By Eva Halper, Credit Suisse Global Education Initiative
Last year I wrote about why it makes sense for corporates to invest in girls’ education and introduced Credit Suisse’s Financial Education for Girls program that aims to improve the financial knowledge and life skills of approximately 100,000 girls. At the time, the program had been implemented for only 18 months. This year we are entering our third year of partnership with Plan International and Aflatoun International, who are specialists in their fields (female empowerment through life skills and financial education respectively). However, delivering Financial Education isn’t easy. It raises questions such as, what to teach? At what stage of a young person’s life? and How can we make it relevant to his or her local context? The need for development programs (such as life skills, improving health outcomes or interventions) to be context-specific is already well understood, but less so for financial education programs.
If I think about my own example, when I was at school I understood the concept of what a mortgage is, but it was only when I was thinking about actually buying property that the whole subject (terms and conditions of financing, what sort of funds would be sufficient for a down payment) was suddenly of interest to me. In other words, it became relevant (and important). But at least at the time I needed to think about these things, I had already benefitted from some basic financial education. I had picked up information along the way and also at home. But what about young people – girls in particular – who don’t benefit from any such foundation at all?
Because how to effectively deliver financial education is still a relatively poorly understood area, we felt that research into this particular aspect would be an important component to include in the Credit Suisse Financial Education for Girls program, while also contributing insight for the field. It was of course also reassuring that our attention to context – including whether you are male or female – is as important for this type of program as for other interventions.
Program delivery and research
Young people need not only knowledge, skills and a responsible attitude to managing money but also the confidence to support their ambitions. These are critical life skills for young people to have as they transition from school and join the adult world. Providing children and youth with a strong set of financial, social and personal skills as part of their education equips them at an early age to thrive. Findings from studies in both developed and developing countries indicate that there is a gender difference in financial education: women tend to have less knowledge, skills and confidence in this area.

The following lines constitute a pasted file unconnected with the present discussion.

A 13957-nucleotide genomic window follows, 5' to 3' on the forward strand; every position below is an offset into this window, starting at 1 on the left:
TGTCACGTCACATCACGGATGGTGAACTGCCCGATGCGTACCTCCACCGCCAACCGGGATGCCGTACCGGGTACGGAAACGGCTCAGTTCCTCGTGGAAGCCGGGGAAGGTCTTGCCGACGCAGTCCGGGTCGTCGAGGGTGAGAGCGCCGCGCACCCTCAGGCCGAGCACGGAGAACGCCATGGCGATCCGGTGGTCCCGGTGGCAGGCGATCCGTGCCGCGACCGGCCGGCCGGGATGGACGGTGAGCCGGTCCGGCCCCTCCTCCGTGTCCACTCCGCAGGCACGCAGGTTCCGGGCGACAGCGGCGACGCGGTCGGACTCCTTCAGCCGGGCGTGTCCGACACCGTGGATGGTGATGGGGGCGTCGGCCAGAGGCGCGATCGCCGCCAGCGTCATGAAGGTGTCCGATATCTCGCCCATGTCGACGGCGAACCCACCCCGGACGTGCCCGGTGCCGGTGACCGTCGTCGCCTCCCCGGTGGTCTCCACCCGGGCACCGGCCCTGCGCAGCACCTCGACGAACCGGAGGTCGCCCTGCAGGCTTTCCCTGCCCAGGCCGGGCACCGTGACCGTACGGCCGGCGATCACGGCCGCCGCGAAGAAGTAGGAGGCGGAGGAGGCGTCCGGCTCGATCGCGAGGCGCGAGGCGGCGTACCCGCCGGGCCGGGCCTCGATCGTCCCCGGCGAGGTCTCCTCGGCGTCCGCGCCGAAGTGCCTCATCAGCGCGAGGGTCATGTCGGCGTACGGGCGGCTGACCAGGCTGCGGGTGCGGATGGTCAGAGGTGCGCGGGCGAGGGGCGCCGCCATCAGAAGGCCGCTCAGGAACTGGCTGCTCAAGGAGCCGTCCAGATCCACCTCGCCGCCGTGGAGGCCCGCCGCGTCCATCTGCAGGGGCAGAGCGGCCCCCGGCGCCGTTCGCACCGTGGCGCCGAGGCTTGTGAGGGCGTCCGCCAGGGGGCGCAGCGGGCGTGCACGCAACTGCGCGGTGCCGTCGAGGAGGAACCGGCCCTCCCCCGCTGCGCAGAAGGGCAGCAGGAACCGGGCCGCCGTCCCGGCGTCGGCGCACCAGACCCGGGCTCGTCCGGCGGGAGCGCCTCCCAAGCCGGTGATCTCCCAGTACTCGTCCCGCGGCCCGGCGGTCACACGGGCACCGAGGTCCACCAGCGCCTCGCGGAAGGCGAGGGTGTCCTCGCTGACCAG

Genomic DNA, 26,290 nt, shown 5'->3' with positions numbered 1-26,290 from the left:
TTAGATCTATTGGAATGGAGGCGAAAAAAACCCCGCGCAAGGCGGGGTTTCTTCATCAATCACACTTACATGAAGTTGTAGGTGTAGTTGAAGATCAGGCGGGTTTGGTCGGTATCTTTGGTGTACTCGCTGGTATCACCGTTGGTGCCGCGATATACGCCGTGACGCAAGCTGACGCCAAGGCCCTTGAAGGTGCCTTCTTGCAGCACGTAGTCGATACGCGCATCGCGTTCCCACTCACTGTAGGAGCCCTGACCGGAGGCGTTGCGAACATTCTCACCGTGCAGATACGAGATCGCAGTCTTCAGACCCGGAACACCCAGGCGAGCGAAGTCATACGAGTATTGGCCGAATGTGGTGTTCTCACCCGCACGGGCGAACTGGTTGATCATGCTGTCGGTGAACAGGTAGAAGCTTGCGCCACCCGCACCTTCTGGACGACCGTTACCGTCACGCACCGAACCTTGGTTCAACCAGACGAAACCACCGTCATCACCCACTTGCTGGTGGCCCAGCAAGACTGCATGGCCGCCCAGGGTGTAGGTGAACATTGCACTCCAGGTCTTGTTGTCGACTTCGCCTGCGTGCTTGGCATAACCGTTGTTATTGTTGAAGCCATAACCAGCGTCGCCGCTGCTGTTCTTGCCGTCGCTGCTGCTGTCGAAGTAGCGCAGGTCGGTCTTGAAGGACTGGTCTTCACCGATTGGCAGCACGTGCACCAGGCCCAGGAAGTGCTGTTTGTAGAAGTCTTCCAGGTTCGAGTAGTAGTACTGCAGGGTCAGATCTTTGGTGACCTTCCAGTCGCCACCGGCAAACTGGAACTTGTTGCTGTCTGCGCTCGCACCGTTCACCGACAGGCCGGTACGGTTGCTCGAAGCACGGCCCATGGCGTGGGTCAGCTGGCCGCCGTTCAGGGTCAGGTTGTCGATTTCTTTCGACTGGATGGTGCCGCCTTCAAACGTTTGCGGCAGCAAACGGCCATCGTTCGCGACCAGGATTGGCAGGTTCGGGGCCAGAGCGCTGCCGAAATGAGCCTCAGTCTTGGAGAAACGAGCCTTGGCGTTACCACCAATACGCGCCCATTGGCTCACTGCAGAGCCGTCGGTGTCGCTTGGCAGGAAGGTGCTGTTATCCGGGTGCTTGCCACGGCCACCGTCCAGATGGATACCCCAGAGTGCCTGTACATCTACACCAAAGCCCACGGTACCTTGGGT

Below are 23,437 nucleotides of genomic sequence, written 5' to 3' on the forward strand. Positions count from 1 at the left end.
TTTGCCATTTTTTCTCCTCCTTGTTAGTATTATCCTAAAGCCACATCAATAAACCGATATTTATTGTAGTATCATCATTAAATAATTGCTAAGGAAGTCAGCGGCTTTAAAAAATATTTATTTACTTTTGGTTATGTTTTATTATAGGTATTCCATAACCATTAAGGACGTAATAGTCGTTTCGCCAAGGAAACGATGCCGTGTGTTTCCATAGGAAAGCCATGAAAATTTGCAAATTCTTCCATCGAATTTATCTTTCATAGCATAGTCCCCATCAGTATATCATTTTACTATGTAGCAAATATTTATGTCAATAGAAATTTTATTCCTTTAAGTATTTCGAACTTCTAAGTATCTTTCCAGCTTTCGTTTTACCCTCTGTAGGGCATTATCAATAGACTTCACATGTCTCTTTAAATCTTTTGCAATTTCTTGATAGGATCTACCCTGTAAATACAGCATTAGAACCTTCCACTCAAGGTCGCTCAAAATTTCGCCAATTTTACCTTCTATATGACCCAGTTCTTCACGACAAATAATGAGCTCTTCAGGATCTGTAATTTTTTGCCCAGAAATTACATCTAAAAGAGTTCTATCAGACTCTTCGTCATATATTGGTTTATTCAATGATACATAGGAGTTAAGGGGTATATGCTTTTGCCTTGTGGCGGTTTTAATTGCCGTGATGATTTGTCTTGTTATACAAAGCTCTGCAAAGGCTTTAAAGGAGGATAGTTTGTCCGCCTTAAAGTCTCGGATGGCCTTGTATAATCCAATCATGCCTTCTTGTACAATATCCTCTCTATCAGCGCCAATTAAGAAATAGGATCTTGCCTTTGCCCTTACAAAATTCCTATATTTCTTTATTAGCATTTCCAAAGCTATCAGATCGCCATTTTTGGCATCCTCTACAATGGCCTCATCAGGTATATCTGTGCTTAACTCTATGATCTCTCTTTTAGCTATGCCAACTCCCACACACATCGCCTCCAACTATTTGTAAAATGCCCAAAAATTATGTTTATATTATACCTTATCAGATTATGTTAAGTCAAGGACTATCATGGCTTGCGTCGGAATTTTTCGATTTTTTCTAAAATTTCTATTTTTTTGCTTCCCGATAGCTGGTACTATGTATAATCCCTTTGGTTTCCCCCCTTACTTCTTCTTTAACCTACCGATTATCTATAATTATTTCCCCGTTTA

As a funder, Credit Suisse hopes that the work we support will have a legacy beyond the immediate project beneficiaries. One of the goals of the partnership is therefore a research project that explores the impact of financial education on adolescent girls, taking into account contextual factors and the broader ecosystem on which program impact depends. The findings from the research project aim to contribute to the debate around financial education, by focusing specifically on girls but also recognising and taking into consideration the role of boys. The resulting recommendations are aimed at development practitioners and funders but should also be of interest to national policy makers.
How did we do what we did and what did we learn?
As a first step, the partners carried out a literature review of girls’ economic empowerment programs that address financial education to determine which intervention models are most effective. This is the first time (to our knowledge) that such a review has been undertaken. The key take-away from it is that to be effective, programs targeting financial education for girls must include non-economic elements, such as life skills education, sexual and reproductive health education or other elements which are determined by context as necessary and appropriate. The most robust programs were those that contained social (i.e. life skills) elements combined with financial. The research confirmed that programs need to address the specific context (ecosystem) of the communities where the program is being implemented.
This review enabled us to come up with a Theory of Change which centres on holistic thinking in program design. The specific realities of beneficiaries’ lives need to be addressed through social components in order to deliver financial education most effectively. This was found to be fundamental to program success.
We hope that the findings of this review of financial education programs)and the resulting Theory of Change, will encourage more research into financial education for girls. We are now exploring how and to what extent addressing local contextual factors impacts on effective program implementation. Our partners, Plan International and Aflatoun International, are surveying hundreds of children, teachers, parents and other community members to find out how girls’ acquisition and application of financial and life skills can be enhanced by community buy-in, work on gender norms, career guidance and other interventions.
Credit Suisse understands that supporting girls is essential to lay the foundations for their future success; not only in terms of their skills and knowledge, but also to change their expectations of their own futures. Such change in expectation is key to changing society’s expectations for girls and the role that is permitted them in society and the economy. And financial education is an essential life skill.
To find out more about the research into girls’ economic empowerment programs that address financial education register for our webinar on March 28th at 09:00 EDT.
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